Thingiverse user Krest created STLs for five slightly different scales, which can be printed up and linked together to create awesome scale armor for cosplay or pure nerdiness. [via MakerBot]

John Baichtal

John Baichtal

My interests include writing, electronics, RPGs, scifi, hackers & hackerspaces, 3D printing, building sets & toys. @johnbaichtal

  • mopwho

    What you’re making is technically “Lamellar” (, which is plates laced together and hung from itself, as opposed to “scale” which is usually plates attached directly to a leather or cloth coat. Do yourself a favor and look up how they are laced together using a continuous cord instead of tying off, knotting, and cutting the cord for each plate. You’ll save yourself a lot of time and material.

    • Abe

      And Nerd of the year goes to…

  • caitlinsdad

    thought comes to mind, has anyone started 3d printing of chain maille fabric?

  • Geoffrey Schaller

    I’m curious as to the cost effectiveness of printing your own, versus bulk ordering metal scales from – the scales there are approx 1″ x 0.5″, $4 for 100 count. Being new to 3D printing, I’m not sure how to calculate the material cost for one “unit” that’s printed – can anyone advise?

    (Of course, the 3D printing is much cooler in that they’re more varied, lighter, can be custom colored, etc. – cost is just a concern for someone getting into the hobby of armor making.)

  • Poet

    Mopwho is right. Though the same general idea with some moding could become a two part cloak closure, buttons, belt buckle you name it. Seems a whole custome costume business could become with a little forthought and the right design information.

  • rocketguy1701

    I’m actually more interested in actual armor design using 3D printed parts for something that’s actually functional. i.e. Motorcycle armor, articulated spine protectors, hard gloves, neck protection etc.

    • rocketguy1701

      Not that this isn’t cool, sparks all kinds of ideas for me.

    • Geoffrey Schaller

      I’d forsee the challenge with that is that each wearer is a different shape / size. For something like the spine protector, a set “vertebrae” that are connected / threaded might make sense, that you can scale if you have a … big spine? Having done some armor myself for LARP, I can tell you that the size & shape of the wearer is tricky.

      Depending on the material used, a mouth guard for boxing and or / martial arts might be useful, too.

      • rocketguy1701

        Agreed, but if I had a parametric cad model to start with, then I could put in measurements of the wearer as a starting point, and maybe have to do an iteration or two to fine-tune.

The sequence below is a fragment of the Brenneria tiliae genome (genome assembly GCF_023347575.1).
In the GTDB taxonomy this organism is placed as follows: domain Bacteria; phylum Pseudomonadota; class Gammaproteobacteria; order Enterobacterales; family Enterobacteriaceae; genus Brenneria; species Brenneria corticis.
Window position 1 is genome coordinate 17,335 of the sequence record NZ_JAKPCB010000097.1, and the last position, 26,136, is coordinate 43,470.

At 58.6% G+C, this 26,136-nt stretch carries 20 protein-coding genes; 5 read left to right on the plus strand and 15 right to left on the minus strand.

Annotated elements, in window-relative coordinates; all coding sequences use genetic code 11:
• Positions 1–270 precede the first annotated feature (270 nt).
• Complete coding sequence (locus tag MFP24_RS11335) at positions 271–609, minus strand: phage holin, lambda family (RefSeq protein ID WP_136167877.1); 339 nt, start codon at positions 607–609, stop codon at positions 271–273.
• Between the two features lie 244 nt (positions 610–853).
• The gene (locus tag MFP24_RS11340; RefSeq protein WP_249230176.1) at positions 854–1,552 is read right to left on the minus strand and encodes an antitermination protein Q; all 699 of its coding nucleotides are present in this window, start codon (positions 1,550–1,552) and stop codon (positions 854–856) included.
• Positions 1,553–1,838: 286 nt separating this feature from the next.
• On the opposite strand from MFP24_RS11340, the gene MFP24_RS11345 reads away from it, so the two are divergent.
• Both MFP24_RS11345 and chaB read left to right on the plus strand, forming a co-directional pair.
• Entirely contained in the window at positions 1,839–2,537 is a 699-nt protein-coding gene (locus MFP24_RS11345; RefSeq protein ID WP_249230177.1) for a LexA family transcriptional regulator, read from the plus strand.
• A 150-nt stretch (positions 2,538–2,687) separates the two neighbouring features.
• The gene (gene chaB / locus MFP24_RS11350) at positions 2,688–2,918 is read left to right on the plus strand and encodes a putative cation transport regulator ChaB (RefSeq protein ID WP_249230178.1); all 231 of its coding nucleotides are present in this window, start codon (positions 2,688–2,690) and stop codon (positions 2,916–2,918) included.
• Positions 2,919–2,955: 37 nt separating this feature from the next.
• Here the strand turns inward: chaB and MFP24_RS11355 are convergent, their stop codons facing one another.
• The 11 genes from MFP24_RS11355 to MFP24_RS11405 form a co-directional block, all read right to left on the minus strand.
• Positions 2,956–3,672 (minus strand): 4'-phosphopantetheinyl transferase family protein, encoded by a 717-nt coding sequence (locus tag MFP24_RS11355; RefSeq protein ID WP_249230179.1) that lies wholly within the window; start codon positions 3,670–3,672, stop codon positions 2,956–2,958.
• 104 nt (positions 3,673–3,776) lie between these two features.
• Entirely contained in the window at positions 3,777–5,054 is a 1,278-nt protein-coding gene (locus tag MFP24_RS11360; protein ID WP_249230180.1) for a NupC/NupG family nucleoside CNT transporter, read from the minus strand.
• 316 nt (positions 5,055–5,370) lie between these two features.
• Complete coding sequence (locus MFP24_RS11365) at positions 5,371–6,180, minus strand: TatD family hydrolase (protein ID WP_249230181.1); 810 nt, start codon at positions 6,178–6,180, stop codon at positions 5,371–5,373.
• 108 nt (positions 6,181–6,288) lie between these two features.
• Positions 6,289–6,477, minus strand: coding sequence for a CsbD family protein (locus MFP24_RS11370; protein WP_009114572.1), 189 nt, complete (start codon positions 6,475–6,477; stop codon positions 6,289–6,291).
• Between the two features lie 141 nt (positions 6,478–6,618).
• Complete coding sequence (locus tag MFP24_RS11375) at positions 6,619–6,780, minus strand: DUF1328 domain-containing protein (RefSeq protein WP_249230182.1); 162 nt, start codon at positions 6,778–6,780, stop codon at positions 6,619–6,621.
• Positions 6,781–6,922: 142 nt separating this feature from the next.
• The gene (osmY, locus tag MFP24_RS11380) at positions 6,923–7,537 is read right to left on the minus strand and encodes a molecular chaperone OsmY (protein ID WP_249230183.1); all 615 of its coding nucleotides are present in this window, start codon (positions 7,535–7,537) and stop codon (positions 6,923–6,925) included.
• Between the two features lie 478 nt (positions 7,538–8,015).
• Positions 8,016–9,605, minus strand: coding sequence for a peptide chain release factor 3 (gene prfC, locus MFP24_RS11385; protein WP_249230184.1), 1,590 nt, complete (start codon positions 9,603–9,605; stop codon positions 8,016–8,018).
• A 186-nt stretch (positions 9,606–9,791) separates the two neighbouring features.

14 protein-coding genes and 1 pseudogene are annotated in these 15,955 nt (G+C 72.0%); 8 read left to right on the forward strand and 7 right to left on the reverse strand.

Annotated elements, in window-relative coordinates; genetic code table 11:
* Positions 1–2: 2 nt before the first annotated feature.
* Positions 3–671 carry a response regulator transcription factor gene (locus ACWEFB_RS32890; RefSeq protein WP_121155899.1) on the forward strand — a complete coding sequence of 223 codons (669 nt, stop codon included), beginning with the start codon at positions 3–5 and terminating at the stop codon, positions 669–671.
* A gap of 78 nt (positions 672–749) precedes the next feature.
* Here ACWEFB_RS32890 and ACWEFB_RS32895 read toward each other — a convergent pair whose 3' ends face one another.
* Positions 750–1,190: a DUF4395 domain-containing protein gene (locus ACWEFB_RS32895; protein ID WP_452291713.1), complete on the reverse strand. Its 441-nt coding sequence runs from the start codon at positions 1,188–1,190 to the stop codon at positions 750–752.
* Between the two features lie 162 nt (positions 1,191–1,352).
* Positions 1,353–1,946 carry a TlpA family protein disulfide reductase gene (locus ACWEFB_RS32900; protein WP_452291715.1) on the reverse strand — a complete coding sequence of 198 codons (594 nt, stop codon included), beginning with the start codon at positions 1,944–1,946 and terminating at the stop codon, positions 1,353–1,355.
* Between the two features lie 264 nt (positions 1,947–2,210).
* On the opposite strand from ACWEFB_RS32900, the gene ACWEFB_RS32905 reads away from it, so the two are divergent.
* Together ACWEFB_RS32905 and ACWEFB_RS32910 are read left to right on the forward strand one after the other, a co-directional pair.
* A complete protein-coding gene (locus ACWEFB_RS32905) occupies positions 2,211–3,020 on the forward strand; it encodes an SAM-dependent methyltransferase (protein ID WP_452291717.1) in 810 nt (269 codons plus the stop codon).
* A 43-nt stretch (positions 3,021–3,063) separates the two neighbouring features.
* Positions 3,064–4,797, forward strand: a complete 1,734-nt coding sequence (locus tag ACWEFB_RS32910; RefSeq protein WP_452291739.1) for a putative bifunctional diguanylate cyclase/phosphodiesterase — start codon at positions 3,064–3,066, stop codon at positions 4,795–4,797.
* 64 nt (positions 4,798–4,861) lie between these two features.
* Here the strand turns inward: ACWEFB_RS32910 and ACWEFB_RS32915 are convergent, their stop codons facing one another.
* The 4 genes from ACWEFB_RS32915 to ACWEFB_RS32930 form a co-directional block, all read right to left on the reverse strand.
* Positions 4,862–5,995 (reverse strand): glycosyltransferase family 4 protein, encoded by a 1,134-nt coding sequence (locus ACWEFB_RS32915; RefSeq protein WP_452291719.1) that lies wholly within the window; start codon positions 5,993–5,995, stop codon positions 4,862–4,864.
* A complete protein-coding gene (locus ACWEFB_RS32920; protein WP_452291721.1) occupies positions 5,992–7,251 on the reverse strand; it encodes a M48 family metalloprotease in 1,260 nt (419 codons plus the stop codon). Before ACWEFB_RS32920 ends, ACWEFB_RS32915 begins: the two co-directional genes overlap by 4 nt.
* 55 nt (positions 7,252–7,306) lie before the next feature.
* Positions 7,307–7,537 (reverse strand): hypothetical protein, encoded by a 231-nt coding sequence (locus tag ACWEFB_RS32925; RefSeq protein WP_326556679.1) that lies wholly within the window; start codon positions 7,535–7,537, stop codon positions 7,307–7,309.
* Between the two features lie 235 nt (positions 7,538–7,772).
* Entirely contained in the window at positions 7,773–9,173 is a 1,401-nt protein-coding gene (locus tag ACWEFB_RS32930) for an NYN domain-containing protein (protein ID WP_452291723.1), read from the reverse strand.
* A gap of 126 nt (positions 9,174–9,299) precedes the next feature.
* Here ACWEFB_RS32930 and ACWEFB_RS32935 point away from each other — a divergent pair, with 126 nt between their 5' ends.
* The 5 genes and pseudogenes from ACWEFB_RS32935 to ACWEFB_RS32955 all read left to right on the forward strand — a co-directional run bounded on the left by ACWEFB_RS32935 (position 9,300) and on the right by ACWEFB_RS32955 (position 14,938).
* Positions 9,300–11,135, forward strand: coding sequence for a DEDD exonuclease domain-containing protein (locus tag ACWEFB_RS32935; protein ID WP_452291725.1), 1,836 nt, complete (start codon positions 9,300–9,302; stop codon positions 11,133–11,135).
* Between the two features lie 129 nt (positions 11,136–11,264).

• Jerry Carter

      Re: motorcycle armor: Your first concerns are going to be finding a sufficiently flexible and durable material to make armor components from. The shapes also need to posses a lot of internal structure which will have an effect on both of those desirable characteristics. Beyond making or finding the right shapes and objects, you need to understand a lot about forces and material science to make usable motorcycle armor that would be safe enough to use and not wind up embedded in your spine the first time you fall off the back of a bike.

      For this reason, a lot of body armor is made out of composite and laminate materials rather than just extruded or injection molding alone. Kevlar is tear resistant and can be laminated but still needs other materials for stiffness. Some of the research in this space is looking to materials that contain bubbles filled with liquid so that cracks are filled when they occur, extending the life of the material or absorbing otherwise destructive shock.

      Rep rapping is a nice way to make your prototypes, but you’re going to need some specialized materials and assembly methods to have safe and reliable end results.

      Not to say you can’t DIY it, but you’re in for a lot more than printing and finishing.

      • rocketguy1701

        I understand that printable components would be only part of the equation. In some cases, I’d be using it as a form positive to mold another more appropriate material. But given the time it would take in development, might just go buy some armor instead.

  • jbablermake

    Vermithrax Pejorative!

    Finally, I can complete my DragonSlayer cosplay outfit. And yes, Dragonslayer is the best dragon movie of all time, especially since it was A) made in 1980, and Tippet’s Go Motion made the dragon a believable beast.

  • Simone Sacchi

    Next on Make: 3d printing your mom!

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